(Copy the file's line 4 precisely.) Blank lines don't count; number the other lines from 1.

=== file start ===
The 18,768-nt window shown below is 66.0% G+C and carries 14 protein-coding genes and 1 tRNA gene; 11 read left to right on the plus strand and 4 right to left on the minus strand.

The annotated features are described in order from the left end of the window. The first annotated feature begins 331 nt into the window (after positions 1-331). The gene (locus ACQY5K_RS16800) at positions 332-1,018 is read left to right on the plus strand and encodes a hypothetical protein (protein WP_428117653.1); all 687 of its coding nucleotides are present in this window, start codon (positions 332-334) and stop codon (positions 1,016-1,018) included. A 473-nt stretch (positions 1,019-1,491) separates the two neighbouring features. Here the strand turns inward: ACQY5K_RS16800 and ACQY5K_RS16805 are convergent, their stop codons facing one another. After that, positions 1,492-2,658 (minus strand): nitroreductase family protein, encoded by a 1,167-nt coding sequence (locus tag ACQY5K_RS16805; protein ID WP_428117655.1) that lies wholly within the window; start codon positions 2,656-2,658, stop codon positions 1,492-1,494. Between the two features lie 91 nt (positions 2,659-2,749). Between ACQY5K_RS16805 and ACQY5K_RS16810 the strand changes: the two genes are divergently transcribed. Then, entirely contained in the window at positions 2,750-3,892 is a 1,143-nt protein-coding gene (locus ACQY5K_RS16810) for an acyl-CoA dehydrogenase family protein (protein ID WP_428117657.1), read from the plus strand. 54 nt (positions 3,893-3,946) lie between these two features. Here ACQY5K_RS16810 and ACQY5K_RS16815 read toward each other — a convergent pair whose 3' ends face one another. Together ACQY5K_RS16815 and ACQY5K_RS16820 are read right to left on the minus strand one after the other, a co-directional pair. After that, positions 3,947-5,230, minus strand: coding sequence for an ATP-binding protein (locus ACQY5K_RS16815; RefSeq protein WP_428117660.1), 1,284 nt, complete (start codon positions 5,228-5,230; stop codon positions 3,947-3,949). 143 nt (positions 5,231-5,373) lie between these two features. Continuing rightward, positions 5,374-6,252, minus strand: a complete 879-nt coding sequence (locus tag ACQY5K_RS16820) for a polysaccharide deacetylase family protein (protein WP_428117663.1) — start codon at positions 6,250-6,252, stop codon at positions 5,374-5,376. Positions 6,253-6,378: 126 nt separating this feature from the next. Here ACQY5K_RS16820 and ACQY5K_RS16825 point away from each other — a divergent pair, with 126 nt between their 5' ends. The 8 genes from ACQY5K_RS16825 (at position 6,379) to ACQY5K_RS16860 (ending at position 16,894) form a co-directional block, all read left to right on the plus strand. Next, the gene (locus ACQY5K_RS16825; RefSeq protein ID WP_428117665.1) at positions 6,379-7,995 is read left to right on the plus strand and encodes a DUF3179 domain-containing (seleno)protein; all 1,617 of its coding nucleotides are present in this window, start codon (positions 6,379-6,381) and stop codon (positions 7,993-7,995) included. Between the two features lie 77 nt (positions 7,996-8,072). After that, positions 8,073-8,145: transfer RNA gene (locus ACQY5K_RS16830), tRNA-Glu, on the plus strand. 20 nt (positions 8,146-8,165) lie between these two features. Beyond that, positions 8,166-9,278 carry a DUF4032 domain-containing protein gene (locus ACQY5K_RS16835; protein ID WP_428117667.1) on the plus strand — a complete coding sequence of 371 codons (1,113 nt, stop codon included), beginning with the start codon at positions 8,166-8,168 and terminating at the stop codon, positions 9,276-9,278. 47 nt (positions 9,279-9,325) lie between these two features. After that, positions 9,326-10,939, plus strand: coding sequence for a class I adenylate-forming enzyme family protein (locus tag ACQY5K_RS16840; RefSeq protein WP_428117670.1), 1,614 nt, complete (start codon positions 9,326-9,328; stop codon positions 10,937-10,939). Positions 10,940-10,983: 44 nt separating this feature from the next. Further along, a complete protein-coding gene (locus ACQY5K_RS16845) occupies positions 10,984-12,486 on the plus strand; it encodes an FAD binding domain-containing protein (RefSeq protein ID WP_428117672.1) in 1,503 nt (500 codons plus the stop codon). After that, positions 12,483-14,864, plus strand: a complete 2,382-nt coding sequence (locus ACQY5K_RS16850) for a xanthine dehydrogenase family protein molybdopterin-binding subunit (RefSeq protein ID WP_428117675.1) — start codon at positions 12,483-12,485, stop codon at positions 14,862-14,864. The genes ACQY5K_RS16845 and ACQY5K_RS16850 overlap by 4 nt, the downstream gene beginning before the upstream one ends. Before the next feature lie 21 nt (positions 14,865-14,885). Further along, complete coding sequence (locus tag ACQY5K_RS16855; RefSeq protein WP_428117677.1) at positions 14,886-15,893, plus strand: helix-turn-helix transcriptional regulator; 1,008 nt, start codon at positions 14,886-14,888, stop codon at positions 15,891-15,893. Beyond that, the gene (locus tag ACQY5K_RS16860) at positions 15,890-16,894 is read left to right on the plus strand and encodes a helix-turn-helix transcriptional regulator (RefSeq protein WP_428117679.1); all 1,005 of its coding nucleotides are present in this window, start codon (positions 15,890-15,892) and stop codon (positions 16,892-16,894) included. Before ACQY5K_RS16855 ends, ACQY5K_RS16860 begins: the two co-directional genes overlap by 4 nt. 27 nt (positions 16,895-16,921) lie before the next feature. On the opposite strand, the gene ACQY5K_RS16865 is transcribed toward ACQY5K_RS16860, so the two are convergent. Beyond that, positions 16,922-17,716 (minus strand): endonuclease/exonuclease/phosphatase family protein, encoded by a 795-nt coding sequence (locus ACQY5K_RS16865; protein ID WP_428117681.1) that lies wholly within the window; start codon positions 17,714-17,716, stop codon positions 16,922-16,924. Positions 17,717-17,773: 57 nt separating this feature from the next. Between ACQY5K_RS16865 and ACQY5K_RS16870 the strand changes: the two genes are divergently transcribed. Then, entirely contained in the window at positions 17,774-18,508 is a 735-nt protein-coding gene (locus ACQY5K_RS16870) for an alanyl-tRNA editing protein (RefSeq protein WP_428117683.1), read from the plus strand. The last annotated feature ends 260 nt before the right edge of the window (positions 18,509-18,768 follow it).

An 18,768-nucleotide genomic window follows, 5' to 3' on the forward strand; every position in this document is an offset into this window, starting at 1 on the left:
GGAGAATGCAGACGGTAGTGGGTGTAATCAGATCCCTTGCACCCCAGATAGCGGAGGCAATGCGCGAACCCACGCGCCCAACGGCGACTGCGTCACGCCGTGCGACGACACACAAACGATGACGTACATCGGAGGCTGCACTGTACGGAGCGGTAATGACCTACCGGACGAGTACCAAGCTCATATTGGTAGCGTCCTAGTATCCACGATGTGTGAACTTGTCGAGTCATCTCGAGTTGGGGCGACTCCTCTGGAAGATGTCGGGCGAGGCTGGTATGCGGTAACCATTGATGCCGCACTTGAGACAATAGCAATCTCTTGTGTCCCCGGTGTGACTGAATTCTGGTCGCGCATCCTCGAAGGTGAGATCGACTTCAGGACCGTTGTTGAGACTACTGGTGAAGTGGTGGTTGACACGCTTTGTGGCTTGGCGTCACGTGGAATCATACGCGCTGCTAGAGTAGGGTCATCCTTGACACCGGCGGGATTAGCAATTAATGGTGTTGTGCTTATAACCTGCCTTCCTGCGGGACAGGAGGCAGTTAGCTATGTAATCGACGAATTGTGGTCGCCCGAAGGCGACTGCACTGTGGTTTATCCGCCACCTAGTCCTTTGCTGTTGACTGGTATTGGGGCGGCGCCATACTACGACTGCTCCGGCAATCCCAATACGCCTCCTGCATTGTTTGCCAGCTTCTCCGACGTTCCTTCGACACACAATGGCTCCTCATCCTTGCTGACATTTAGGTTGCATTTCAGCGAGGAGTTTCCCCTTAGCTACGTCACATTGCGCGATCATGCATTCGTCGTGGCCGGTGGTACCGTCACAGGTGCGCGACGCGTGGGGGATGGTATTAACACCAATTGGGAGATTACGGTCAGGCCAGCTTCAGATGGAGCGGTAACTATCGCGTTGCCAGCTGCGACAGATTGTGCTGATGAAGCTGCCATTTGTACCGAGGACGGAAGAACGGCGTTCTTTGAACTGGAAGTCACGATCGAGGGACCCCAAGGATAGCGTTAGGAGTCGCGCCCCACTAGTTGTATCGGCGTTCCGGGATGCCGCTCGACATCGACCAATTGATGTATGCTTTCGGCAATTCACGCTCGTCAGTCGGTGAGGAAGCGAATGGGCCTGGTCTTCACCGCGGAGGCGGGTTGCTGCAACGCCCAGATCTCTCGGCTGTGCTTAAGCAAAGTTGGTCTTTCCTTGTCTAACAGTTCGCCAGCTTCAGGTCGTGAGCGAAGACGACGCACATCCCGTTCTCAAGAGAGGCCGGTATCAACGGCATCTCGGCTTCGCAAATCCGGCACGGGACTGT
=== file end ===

GGAGAATGCAGACGGTAGTGGGTGTAATCAGATCCCTTGCACCCCAGATAGCGGAGGCAATGCGCGAACCCACGCGCCCAACGGCGACTGCGTCACGCCGTGCGACGACACACAAACGATGACGTACATCGGAGGCTGCACTGTACGGAGCGGTAATGACCTACCGGACGAGTACCAAGCTCATATTGGTAGCGTCCTAGTATCCACGATGTGTGAACTTGTCGAGTCATCTCGAGTTGGGGCGACTCCTCTGGAAGATGTCGGGCGAGGCTGGTATGCGGTAACCATTGATGCCGCACTTGAGACAATAGCAATCTCTTGTGTCCCCGGTGTGACTGAATTCTGGTCGCGCATCCTCGAAGGTGAGATCGACTTCAGGACCGTTGTTGAGACTACTGGTGAAGTGGTGGTTGACACGCTTTGTGGCTTGGCGTCACGTGGAATCATACGCGCTGCTAGAGTAGGGTCATCCTTGACACCGGCGGGATTAGCAATTAATGGTGTTGTGCTTATAACCTGCCTTCCTGCGGGACAGGAGGCAGTTAGCTATGTAATCGACGAATTGTGGTCGCCCGAAGGCGACTGCACTGTGGTTTATCCGCCACCTAGTCCTTTGCTGTTGACTGGTATTGGGGCGGCGCCATACTACGACTGCTCCGGCAATCCCAATACGCCTCCTGCATTGTTTGCCAGCTTCTCCGACGTTCCTTCGACACACAATGGCTCCTCATCCTTGCTGACATTTAGGTTGCATTTCAGCGAGGAGTTTCCCCTTAGCTACGTCACATTGCGCGATCATGCATTCGTCGTGGCCGGTGGTACCGTCACAGGTGCGCGACGCGTGGGGGATGGTATTAACACCAATTGGGAGATTACGGTCAGGCCAGCTTCAGATGGAGCGGTAACTATCGCGTTGCCAGCTGCGACAGATTGTGCTGATGAAGCTGCCATTTGTACCGAGGACGGAAGAACGGCGTTCTTTGAACTGGAAGTCACGATCGAGGGACCCCAAGGATAGCGTTAGGAGTCGCGCCCCACTAGTTGTATCGGCGTTCCGGGATGCCGCTCGACATCGACCAATTGATGTATGCTTTCGGCAATTCACGCTCGTCAGTCGGTGAGGAAGCGAATGGGCCTGGTCTTCACCGCGGAGGCGGGTTGCTGCAACGCCCAGATCTCTCGGCTGTGCTTAAGCAAAGTTGGTCTTTCCTTGTCTAACAGTTCGCCAGCTTCAGGTCGTGAGCGAAGACGACGCACATCCCGTTCTCAAGAGAGGCCGGTATCAACGGCATCTCGGCTTCGCAAATCCGGCACGGGACTGT